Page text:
Generation of bevel gears - how?
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    Default Generation of bevel gears - how?

    I'm trying to get my head around the purely academic question of generation of bevel gears with correct tooth form.

    Is there actually a way of doing this, in the same way that hobbing or shaping with sufficeintly small incremental rotation of the cutter and work will generate the correct tooth form for ordinary spur gears?

    Or is every method an approximation with some approximations coming slightly closer to correct form than others?

    And if every method is a dirty approximation, are the methods for improving that approximation equally dirty - for example running pairs of gears together with abrasive in order to average out deviations from correct form.

    I was running through the geometry of hobbing in my head, but come up against the geometrical problem of the hob (as a continuous rack) having infinite diameter, so it's pitch circle cannot intersect the projected intersection of the shafts, and the hob has a fixed pitch rather than pitch increasing going towards the centre of the work.

    Reason I'm asking in the OID forum rather than General, Is that the contributors here generally have a much longer perspective of what has been tried in the past and why - as opposed to this is what we use in the shop now.

    Many thanks.

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    The usual method still used today is with special shapers. As johnoder linked to one.

    I do mill my gears with a saw-blade shaped mill. Just with the sides at 20° (pressure angle) and a side relief for nice cutting (a saw blade geometry won't work).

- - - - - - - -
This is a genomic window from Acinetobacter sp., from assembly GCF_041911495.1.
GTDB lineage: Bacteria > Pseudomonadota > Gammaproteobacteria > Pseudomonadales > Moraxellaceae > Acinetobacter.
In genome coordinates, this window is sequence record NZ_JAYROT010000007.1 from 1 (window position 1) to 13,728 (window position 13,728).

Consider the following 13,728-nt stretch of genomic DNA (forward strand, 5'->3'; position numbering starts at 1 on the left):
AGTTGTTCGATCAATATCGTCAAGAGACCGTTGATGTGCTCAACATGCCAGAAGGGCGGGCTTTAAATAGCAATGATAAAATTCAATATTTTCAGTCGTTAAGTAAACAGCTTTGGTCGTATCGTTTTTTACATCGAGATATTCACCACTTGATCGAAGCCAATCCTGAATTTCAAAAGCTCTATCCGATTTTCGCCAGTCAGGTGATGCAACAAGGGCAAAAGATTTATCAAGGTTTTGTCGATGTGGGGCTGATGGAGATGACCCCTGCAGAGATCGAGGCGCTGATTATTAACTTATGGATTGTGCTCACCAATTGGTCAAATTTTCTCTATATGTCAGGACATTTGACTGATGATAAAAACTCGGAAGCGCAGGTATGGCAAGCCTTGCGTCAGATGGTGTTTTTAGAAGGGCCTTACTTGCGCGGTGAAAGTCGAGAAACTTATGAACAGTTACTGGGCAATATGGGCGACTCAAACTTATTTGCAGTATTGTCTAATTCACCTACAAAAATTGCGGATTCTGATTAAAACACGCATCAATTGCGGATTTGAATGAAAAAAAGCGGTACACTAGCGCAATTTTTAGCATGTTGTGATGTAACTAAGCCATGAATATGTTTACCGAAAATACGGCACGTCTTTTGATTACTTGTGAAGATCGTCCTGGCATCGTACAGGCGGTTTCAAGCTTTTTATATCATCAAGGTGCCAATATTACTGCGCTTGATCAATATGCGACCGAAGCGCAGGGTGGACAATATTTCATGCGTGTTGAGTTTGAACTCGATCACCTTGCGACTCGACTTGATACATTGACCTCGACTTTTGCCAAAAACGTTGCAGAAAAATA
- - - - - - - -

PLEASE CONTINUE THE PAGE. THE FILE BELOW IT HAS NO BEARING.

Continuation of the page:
That process is generative.
    I thought about how this process could be used to generate bevel gears. It does work, but requires a second rotary axis. So a 5 axis mill. The movement is quite odd. But as I don't have a second rotary, I never actually tried it. I'm quite sure the process doesn't just work in my (gear)head.


    Nick

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    Alpacca 45, there's more than one tooth form used for bevel gears, even if you restrict yourself to "straight" teeth. If you allow curved or asymmetric teeth, probably a couple of dozen different systems have been used in the last 150 years.

    Generally speaking, shaping will work but hobbing will not, for (nearly) all of these tooth forms.

    The two forms I think (not an expert in this area) are most common for bevel gears are the octoid tooth (an extremely close relative of the involute) and the parallel depth or constant depth tooth. Both of these can be generated (nominally perfectly) but the parallel depth tooth is especially suited for cutting with non-specialist machines.

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    A Gleason bevel gear generator is pretty much just a shaper that can have the ram set to cut a taper with a tracer for the tooth form and a built in rotary table. A straight tooth bevel gear is is just a straight tooth gear, but the tooth tapers from say a 5dp to a 7 from the outside edge to the center. Look up Gleason bevel gear cutter on Youtube and you can see several videos of some in action. Now, the helical bevel gear generators are a totally different animal.